It’s winter, a time for holiday cards and, less welcome, property tax bills. This time next year you may look back fondly at your tax bill as the Governor, Speaker of the House, and legislators from Beaverton and Hood River have all indicated they want to revisit our property tax system. Their public justification is that “gentrification” has resulted in “those homeowners” not “paying their fair share.” Of course, “gentrification” is a code word for homeowners in inner N/NE Portland; namely, us. To see how this might affect you and your neighbors, look at the difference between the “assessed value” and “market value” of your home. “Reform” will likely reset assessed value to market value so the difference (currently about 4 times for an older Eliot home), is how much taxes could increase; 400%!
Being a senior citizen leads me to avoid risky behavior. I was never a skateboarder and my few attempts at rollerblading ended in scrapes and torn trousers. The idea of balancing on a narrow, two-wheeled platform that moved seemed insane. However, the recent favorable report about Portland’s scooter trial forced me to accept a neighbor’s invitation to test drive one. Like many residents, I begrudge riders on sidewalks, scooters blocking sidewalks, and worse, blocking curb cuts for strollers and wheelchairs. However, the report indicated users surveyed believe these could address the “last mile” problem keeping more city residents from using mass transit or their personal vehicle. So, time to put myself at risk to determine the truth for myself.
There are two new proposals for changes to zoning codes in residential zones; Better Housing by Design and the Residential Infill project. The recently (almost) completed Comprehensive Plan process changed “zoning;” where housing, commercial, and industrial uses can be located and the level of development intensity in each. Residential zones are split between “single family” zones (R2.5, R5, and R10) and “multi-family zones” (R3, R2, R1, and RH) – each zone is listed from lowest to highest development density. Roughly half of Eliot’s residential lots are expected to be rezoned to R 2.5 from the current R2 zone. The rest of Eliot’s residential zones are R 2 or higher. In addition, most of the properties along MLK and Williams/Vancouver are zoned CM for mixed use projects up to 65’ tall.
Eliot Land Use and Transportation Committee
Minutes for November 14, 2016
Submitted by Vice-chair, Mike Warwick
7:15 pm Vice-chair Warwick called the meeting to order before a quorum was present in order to proceed with Emanuel Hospital’s annual review, as required by the Institutional Management Plan (IMP) it has with Eliot and Boise Neighborhood Associations.
Present: Mike, Montse, Phil, and Paul. Visitors from Emanuel were present as was one neighbor/resident.
The future of Eliot was hotly debated during the NE Quadrant (NEQ) plan process with most of the NE neighborhood representatives opposing widening I-5, replacement of the overpasses with “lids,” and the Hancock overcrossing. The NEQ increased allowed building height and density along Broadway and in the area across Broadway from the Rose Quarter. City Planners believe the new lid and Hancock extension will “reconnect” Eliot to a new “Pearl District East” development across Broadway from the Rose Quarter and along Broadway on Eliot’s southern edge.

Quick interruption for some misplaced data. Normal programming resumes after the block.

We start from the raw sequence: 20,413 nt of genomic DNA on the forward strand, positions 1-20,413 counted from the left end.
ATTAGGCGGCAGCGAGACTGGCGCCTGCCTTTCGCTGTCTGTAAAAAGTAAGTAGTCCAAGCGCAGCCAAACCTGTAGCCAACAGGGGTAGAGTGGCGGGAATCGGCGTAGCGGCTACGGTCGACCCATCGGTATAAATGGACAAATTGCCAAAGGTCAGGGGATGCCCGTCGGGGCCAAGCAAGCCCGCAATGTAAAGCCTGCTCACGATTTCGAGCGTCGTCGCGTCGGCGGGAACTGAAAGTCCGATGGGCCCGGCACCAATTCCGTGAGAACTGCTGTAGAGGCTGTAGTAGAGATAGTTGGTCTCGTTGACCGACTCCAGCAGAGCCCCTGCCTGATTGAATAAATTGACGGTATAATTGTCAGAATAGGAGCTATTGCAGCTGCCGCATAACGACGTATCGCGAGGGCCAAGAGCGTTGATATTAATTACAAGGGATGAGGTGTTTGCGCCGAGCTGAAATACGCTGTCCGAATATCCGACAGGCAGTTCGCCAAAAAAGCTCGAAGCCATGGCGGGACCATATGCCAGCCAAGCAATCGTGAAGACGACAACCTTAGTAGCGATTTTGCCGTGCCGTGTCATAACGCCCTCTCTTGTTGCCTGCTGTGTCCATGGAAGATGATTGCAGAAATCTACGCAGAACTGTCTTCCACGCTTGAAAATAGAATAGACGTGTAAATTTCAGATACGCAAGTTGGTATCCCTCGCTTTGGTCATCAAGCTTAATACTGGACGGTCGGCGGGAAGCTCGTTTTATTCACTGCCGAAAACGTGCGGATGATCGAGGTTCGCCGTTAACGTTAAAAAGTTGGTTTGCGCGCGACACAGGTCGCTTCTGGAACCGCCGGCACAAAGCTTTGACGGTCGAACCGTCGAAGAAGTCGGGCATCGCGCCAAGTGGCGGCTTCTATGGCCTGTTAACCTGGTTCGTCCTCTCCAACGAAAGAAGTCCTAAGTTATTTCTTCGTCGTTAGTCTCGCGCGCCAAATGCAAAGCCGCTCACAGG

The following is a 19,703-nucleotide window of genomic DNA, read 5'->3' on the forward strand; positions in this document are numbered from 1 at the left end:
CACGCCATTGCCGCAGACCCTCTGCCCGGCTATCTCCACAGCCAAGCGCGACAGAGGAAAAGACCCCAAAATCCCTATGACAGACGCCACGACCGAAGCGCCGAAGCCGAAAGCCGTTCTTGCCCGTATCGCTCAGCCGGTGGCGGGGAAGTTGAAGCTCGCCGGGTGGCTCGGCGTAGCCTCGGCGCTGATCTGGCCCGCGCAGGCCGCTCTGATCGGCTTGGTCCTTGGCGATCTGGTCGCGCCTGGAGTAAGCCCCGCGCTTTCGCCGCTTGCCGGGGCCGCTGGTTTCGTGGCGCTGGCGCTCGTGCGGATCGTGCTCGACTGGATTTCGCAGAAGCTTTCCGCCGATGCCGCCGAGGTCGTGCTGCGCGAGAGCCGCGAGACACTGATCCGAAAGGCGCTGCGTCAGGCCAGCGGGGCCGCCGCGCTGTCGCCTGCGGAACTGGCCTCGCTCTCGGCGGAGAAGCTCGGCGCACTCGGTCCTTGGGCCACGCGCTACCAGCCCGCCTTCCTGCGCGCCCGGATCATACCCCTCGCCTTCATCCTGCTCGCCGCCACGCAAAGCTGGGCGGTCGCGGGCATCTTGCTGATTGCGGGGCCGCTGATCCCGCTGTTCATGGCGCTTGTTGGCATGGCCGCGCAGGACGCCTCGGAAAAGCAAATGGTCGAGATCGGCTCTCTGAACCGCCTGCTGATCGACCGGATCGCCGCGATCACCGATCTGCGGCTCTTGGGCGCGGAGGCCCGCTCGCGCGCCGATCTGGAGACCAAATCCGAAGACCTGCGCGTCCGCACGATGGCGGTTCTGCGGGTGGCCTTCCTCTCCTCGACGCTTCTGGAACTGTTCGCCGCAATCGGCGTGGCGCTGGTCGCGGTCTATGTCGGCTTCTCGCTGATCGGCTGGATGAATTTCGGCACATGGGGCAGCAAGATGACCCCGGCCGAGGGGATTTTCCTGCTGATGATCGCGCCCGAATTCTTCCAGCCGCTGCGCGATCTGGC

The recently adopted NE Quadrant Plan (a part of the Central City and Comprehensive Plans) was conducted in cooperation with the Transportation offices of the State (ODOT) and City (PDOT) to coordinate ODOT’s plans to expand capacity on I-5 through the Rose Quarter and the I-5 ramps with PDOT’s plans for the area between at Broadway/Weidler, an area known as “the Box”.
Residents of south Eliot and others may have noticed all of the colored paint on the street, sidewalk and even parking strips as well as surveyors blocking traffic on MLK weekend mornings. This is all part of planning for the City’s South Eliot Sewer and Storm Water Project. The project is tentatively scheduled to begin in the spring of 2017, so it is a ways off.
Don’t know who to call to complain about graffiti or abandoned cars or other urban nuisances? Well, there is a “app” for that. The app is provided through PBOT so the reports are limited to abandoned autos, debris in the road, graffiti, illegal parking, park maintenance needs, plugged street drains, potholes, sidewalk complaints and failed or failing streetlights.
We are in year 3 of Portland’s Comprehensive Plan process, which is almost 5 years late, mostly due to Portland’s famous “process.” The good news is that process provided Eliot with the opportunity to shape the Plan in more favorable ways. I will end with the bad news.
The old bank building on the corner of MLK and Russell where the Marinello School of Beauty used to be has been sold. It was purchased by a long time business owner in Eliot who has rented it as office space for himself and Fishpeople, a packaged seafood company.
“It is difficult to predict, especially about the future.”
This quote is rooted in a Danish proverb according to the ever- reliable internet, although it has been attributed to a number of notables. Regardless, it is true. I personally subscribe to the maxim “the more things change, the more they stay the same.” One of Eliot’s predominantly German residents from the 1920s would still recognize many of Eliot’s homes, but would miss the streetcars along MLK and other streets, and the residential community that used to exist west of the gulch occupied by I-5. The number of automobiles would be a shock as would the lack of livestock in rear yards. Even indoor plumbing would be novel. But, their Eliot would still look a lot like ours. Many of the houses would be the same along with the streets, but the street names have changed over the years.